The 12 best large cuts of meat for grilling
If the oven can roast a 20-pound bird, the grill can produce the juiciest, smokiest turkey ever. Safer than frying a whole turkey, lidded roasting works just like a convection oven, especially when using indirect heat to cook a whole bird. Not to mention, you’ll free up the oven for the all-important pies and side dishes that are the highlights of your Thanksgiving table.
To reduce cooking time, try to cook the turkey exactly as you would chicken. Distributing the surface area of the meat into a single layer helps ensure even cooking and can help prevent the turkey from drying out.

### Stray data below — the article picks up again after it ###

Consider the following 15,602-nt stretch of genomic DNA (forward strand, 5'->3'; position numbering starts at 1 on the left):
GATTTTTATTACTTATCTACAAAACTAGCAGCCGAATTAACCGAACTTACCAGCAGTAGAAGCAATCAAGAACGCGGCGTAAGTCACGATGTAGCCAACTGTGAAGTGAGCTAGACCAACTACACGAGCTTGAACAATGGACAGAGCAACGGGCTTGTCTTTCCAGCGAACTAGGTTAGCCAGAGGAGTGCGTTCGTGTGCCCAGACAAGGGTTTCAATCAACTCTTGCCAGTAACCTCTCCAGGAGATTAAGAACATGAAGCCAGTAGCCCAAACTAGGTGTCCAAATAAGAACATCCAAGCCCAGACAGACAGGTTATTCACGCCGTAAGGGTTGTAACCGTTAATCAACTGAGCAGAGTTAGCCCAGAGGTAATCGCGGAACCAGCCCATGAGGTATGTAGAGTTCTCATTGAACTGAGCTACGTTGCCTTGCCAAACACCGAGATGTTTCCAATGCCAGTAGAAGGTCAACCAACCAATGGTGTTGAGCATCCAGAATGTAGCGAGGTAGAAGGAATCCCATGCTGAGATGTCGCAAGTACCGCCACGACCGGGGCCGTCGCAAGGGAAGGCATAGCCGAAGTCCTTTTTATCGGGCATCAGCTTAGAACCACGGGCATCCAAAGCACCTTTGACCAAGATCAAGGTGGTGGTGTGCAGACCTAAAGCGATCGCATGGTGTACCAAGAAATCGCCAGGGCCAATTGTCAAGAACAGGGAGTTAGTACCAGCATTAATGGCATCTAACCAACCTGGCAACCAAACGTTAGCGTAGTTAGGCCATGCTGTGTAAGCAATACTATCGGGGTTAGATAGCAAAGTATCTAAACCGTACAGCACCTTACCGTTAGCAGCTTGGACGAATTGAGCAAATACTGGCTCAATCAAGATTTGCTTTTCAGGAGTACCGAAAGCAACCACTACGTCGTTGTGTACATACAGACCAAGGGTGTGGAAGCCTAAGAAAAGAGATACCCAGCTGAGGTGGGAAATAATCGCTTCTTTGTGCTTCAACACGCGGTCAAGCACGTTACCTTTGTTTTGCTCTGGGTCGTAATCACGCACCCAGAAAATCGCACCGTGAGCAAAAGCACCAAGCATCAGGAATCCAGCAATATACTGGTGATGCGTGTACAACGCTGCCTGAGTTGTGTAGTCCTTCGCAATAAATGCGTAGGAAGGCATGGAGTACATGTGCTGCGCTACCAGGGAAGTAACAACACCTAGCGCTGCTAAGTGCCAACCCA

As for flavors, start with a dry brine of coarse salt, ground black pepper, and a few seasonal aromatics like thyme and rosemary. Cover the bird liberally (inside and out) and leave it in the refrigerator for at least 12 and up to 48 hours before cooking. The salt draws moisture out of the meat before reabsorbing it into the skin, resulting in a tender, well-seasoned final product.
Other than brining, there’s not much to do to the turkey before roasting. For a little smoky flavor, try adding a small piece or two of apple or cherry wood to your grill’s charcoal. Even when grilling over indirect heat, a turkey only takes about 90 minutes to reach the main temperature of 165°F. Let the meat rest before carving it and serving it to an appreciative audience.